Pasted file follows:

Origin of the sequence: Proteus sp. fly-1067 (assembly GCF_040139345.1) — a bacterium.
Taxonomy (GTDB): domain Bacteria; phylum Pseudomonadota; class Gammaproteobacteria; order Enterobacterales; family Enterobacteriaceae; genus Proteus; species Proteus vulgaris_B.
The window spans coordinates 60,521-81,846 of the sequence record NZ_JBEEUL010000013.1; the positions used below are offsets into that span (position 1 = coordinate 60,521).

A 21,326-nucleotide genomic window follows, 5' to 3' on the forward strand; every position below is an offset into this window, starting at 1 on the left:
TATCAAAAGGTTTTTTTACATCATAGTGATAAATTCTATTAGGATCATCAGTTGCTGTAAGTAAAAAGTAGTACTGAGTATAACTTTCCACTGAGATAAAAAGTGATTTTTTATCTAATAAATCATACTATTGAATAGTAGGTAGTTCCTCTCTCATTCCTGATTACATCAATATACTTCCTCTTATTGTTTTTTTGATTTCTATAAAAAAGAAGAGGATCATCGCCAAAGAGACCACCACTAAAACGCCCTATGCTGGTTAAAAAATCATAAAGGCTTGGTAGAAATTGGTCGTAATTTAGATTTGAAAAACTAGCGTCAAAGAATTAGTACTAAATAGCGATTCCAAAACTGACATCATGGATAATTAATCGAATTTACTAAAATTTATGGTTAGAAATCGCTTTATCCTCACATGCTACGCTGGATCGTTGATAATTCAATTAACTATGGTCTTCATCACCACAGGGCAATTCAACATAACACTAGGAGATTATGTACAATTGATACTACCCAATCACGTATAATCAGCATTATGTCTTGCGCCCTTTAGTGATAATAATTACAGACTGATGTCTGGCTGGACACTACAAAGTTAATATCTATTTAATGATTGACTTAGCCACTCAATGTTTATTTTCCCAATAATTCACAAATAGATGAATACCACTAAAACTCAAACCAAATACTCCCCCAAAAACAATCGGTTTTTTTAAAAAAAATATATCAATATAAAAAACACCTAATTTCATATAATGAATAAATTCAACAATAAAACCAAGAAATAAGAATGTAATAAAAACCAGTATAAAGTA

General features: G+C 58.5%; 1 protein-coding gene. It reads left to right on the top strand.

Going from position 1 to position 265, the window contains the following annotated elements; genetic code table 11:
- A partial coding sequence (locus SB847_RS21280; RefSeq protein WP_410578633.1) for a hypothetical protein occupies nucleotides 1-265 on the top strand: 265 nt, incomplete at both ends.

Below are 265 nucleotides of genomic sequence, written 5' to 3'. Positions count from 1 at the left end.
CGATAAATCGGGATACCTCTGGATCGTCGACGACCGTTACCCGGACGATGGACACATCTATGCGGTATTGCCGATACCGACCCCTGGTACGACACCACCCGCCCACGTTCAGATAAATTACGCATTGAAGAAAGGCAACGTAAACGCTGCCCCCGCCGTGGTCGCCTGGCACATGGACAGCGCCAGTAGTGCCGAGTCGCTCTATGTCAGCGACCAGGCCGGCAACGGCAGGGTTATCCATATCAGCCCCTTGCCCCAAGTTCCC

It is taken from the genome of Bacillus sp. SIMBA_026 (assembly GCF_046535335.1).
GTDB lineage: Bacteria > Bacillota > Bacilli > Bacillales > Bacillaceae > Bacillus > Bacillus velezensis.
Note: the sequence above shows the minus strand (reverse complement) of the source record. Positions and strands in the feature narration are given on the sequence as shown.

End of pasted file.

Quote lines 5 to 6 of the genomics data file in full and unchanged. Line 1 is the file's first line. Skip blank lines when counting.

TATCAAAAGGTTTTTTTACATCATAGTGATAAATTCTATTAGGATCATCAGTTGCTGTAAGTAAAAAGTAGTACTGAGTATAACTTTCCACTGAGATAAAAAGTGATTTTTTATCTAATAAATCATACTATTGAATAGTAGGTAGTTCCTCTCTCATTCCTGATTACATCAATATACTTCCTCTTATTGTTTTTTTGATTTCTATAAAAAAGAAGAGGATCATCGCCAAAGAGACCACCACTAAAACGCCCTATGCTGGTTAAAAAATCATAAAGGCTTGGTAGAAATTGGTCGTAATTTAGATTTGAAAAACTAGCGTCAAAGAATTAGTACTAAATAGCGATTCCAAAACTGACATCATGGATAATTAATCGAATTTACTAAAATTTATGGTTAGAAATCGCTTTATCCTCACATGCTACGCTGGATCGTTGATAATTCAATTAACTATGGTCTTCATCACCACAGGGCAATTCAACATAACACTAGGAGATTATGTACAATTGATACTACCCAATCACGTATAATCAGCATTATGTCTTGCGCCCTTTAGTGATAATAATTACAGACTGATGTCTGGCTGGACACTACAAAGTTAATATCTATTTAATGATTGACTTAGCCACTCAATGTTTATTTTCCCAATAATTCACAAATAGATGAATACCACTAAAACTCAAACCAAATACTCCCCCAAAAACAATCGGTTTTTTTAAAAAAAATATATCAATATAAAAAACACCTAATTTCATATAATGAATAAATTCAACAATAAAACCAAGAAATAAGAATGTAATAAAAACCAGTATAAAGTA

General features: G+C 58.5%; 1 protein-coding gene. It reads left to right on the top strand.